In its decision in Pharmacie Jean-Sébastien Blais inc. v. Pharmacie Éric Bergeron et André Vincent Inc., 2018 QCCA 1895, the Quebec Court of Appeal confirmed the unilateral right of a vital employee to resign without notice and to refuse to indemnify his or her employer for loss of clientele following the resignation.
In 2012, Mr. Blais, the plaintiff, became the owner of a pharmacy where the defendant, Mr. Lacombe, a laboratory technician, had been working for nearly 30 years. During that time, Mr. Lacombe held various positions, and was well-known and highly appreciated by the establishment’s clients. Following the acquisition of the pharmacy by Mr. Blais, Mr. Lacombe raised several major issues with him, including inventory management problems, the change in location of the pharmacy, and the new owner’s insistence that he take several training courses, which Mr. Lacombe found insulting.
This was the context in which Mr. Lacombe suddenly announced his resignation, effective immediately. Despite being asked, he declined to tell his employer what his plans were, and less than a week later, he began to work for another pharmacy in direct competition with his former employer. Over the ensuing weeks, more than 200 clients asked that their files be transferred to the competing pharmacy so they would be handled by Mr. Lacombe, whom they knew and appreciated so well.
A lawsuit was subsequently filed by Mr. Blais and his pharmacy against Mr. Lacombe and his new employer, seeking damages for loss of clientele, and alleging unlawful solicitation and unfair competition. It was also alleged the defendants were using confidential information obtained during Mr. Lacombe’s employment with the plaintiff pharmacy. The plaintiff also claimed damages for Mr. Lacombe’s resignation without notice, contrary to Article 2091 of the Civil Code of Québec (“CCQ”), which provides that either party to a contract of employment for an indeterminate term may terminate it by giving notice to the other party within a reasonable time.
While it rejected most of the plaintiffs’ claims, the Superior Court did allow the claim for an indemnity in lieu of reasonable prior notice of termination of employment. Considering the key position Mr. Lacombe held with his former employer for more than 30 years, as well as the circumstances of his resignation (which was characterized as untimely) the Court recognized the upheaval his resignation had caused for his former employer, while expressing certain misgivings about the latter’s good faith during the events leading up to it.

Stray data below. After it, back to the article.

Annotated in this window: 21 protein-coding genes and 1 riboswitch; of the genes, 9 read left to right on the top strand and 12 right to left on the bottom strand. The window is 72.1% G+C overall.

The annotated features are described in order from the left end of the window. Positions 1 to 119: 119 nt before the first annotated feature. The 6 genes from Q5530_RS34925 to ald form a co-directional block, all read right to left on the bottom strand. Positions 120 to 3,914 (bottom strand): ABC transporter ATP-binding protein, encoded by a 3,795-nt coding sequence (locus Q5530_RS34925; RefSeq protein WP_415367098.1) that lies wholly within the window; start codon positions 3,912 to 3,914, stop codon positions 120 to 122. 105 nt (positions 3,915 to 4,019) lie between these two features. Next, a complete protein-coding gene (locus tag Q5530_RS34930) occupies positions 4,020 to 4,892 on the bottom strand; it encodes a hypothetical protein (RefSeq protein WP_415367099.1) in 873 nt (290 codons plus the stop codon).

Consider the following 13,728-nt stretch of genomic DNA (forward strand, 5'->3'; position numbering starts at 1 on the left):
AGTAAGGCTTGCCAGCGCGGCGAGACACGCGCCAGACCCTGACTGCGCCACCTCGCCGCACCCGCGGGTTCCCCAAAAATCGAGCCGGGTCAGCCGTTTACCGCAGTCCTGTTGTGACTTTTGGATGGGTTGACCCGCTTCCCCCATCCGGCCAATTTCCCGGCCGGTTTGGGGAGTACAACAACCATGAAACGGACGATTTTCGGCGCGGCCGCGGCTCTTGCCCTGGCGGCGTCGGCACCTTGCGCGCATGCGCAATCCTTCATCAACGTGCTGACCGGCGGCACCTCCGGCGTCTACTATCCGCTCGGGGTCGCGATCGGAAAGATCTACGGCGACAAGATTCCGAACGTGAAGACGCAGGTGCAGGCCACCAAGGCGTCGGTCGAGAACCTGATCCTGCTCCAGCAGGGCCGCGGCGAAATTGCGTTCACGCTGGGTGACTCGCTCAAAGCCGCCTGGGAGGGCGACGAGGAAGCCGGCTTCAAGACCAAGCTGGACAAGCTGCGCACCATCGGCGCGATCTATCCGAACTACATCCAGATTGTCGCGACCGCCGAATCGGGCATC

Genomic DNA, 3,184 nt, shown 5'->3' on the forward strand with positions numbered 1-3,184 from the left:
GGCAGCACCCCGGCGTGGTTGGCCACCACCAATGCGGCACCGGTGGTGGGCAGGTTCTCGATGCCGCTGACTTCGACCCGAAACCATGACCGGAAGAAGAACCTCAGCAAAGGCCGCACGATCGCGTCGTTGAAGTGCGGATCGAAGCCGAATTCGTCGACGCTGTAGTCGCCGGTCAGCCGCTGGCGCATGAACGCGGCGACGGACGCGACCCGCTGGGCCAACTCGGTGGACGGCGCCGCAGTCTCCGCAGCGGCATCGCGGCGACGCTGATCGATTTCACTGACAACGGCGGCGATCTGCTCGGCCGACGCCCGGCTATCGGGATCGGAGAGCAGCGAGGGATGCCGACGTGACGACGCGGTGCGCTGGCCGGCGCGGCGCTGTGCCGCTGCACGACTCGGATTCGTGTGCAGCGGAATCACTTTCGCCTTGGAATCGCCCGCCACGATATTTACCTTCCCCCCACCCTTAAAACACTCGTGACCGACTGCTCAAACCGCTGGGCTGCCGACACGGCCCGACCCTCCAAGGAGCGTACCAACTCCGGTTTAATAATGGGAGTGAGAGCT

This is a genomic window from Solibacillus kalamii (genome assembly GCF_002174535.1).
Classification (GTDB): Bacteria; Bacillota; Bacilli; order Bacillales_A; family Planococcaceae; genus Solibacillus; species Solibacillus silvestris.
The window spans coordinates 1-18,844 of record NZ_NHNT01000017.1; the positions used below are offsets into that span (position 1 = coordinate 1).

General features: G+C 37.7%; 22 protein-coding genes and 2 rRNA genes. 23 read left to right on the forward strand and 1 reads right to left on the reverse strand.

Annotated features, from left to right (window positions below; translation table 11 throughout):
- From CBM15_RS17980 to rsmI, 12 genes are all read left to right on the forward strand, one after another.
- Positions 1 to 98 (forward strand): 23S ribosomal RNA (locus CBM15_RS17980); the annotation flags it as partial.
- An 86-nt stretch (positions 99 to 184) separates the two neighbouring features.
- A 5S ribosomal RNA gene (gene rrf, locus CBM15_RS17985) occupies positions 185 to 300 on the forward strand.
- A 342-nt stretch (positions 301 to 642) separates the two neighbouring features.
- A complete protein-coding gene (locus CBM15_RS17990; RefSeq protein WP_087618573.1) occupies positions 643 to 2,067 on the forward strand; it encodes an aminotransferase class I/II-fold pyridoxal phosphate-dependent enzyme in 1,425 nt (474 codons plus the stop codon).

The Court concluded that Mr. Lacombe should have given his employer two months’ prior notice of his resignation, which potentially could have given the pharmacy sufficient time to recruit and hire a replacement for Mr. Lacombe, or better prepare for his departure. The Court therefore ordered Mr. Lacombe personally to pay the plaintiffs $12,000, the equivalent of two months’ of his salary.
Not satisfied with this partial victory, Mr. Lacombe’s former employer appealed.
The Quebec Court of Appeal Decision
On appeal, the province’s highest court upheld the trial decision, concluding that any employee has the right to put an end to his or her employment relationship without notice, even in order to go work for a competitor.
In the Court’s view, by so resigning an employee does not contravene the duty to act faithfully and honestly under Article 2088 CCQ. This does not mean, however, that there are no consequences for resigning without notice. In such circumstances, the resigning employee is bound to remedy any harm caused by his or her failure to give the former employer reasonable notice before the resignation becomes effective. In this case, the Court considered that the two months’ prior notice determined by the Superior Court was reasonable.
The Court of Appeal also confirmed that the abrupt termination of an employment contract without notice does not, per se, constitute an abuse of right, unless another distinct fault (such as defamation) was committed by the person terminating the contract.
Moreover, and while this may seem surprising in this case, the Court found that the evidence did not establish that reasonable prior notice would have allowed the pharmacy to take any effective measures to retain its clientele. Finding that the former employer was in fact seeking compensation for the lost opportunity to implement measures that would have allowed it to keep its clientele, the Court concluded that such a loss is not compensable in the absence of evidence of the financial impact that the measures would have had.
What is the Takeaway from this Decision?
The Court clearly specifies that the abrupt termination of an employment contract is not in and of itself abusive. One wonders, however, if this would also hold true were the termination initiated by the employer rather than the employee. Normally the principle should be the same, but the Court does not specify that would be the case if the roles were reversed. Does this give false hope to employers? Only time will tell.
However, this does not mean that terminating an employment relationship without notice will necessarily be without consequences, since the Court opened the door to the terminating party having to compensate the other party for the adverse effects of failing to give reasonable notice. In the case of an employee, the loss of income can readily be calculated, but for a business, loss of clientele or business opportunities is hard to quantify and prove. In this instance, despite the loss of some 220 clients to a competitor, the Court of Appeal did not find that there was any compensable harm.